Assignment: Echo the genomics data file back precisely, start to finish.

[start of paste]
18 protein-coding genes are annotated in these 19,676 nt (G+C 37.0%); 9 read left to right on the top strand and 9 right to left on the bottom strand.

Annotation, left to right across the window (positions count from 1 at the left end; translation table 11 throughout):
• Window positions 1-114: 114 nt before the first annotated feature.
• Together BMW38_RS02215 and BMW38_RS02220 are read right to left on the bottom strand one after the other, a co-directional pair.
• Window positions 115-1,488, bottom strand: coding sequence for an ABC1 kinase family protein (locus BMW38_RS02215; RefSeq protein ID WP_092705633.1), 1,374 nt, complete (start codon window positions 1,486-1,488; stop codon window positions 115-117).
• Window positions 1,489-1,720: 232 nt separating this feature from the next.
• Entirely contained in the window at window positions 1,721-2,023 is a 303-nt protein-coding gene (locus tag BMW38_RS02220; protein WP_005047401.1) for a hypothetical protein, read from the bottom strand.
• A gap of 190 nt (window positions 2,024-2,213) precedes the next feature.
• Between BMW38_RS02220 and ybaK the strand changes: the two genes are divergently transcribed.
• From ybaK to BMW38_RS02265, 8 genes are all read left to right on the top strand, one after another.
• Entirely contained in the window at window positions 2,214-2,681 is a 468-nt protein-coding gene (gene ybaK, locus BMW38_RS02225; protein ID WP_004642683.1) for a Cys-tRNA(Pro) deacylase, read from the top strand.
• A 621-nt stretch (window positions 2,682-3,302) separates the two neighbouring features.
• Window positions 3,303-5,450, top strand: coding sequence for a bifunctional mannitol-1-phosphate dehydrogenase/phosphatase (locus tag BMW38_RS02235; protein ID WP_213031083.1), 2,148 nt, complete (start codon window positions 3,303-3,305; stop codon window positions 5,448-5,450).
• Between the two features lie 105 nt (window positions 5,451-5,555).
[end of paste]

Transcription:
18 protein-coding genes are annotated in these 19,676 nt (G+C 37.0%); 9 read left to right on the top strand and 9 right to left on the bottom strand.

Annotation, left to right across the window (positions count from 1 at the left end; translation table 11 throughout):
• Window positions 1-114: 114 nt before the first annotated feature.
• Together BMW38_RS02215 and BMW38_RS02220 are read right to left on the bottom strand one after the other, a co-directional pair.
• Window positions 115-1,488, bottom strand: coding sequence for an ABC1 kinase family protein (locus BMW38_RS02215; RefSeq protein ID WP_092705633.1), 1,374 nt, complete (start codon window positions 1,486-1,488; stop codon window positions 115-117).
• Window positions 1,489-1,720: 232 nt separating this feature from the next.
• Entirely contained in the window at window positions 1,721-2,023 is a 303-nt protein-coding gene (locus tag BMW38_RS02220; protein WP_005047401.1) for a hypothetical protein, read from the bottom strand.
• A gap of 190 nt (window positions 2,024-2,213) precedes the next feature.
• Between BMW38_RS02220 and ybaK the strand changes: the two genes are divergently transcribed.
• From ybaK to BMW38_RS02265, 8 genes are all read left to right on the top strand, one after another.
• Entirely contained in the window at window positions 2,214-2,681 is a 468-nt protein-coding gene (gene ybaK, locus BMW38_RS02225; protein ID WP_004642683.1) for a Cys-tRNA(Pro) deacylase, read from the top strand.
• A 621-nt stretch (window positions 2,682-3,302) separates the two neighbouring features.
• Window positions 3,303-5,450, top strand: coding sequence for a bifunctional mannitol-1-phosphate dehydrogenase/phosphatase (locus tag BMW38_RS02235; protein ID WP_213031083.1), 2,148 nt, complete (start codon window positions 3,303-3,305; stop codon window positions 5,448-5,450).
• Between the two features lie 105 nt (window positions 5,451-5,555).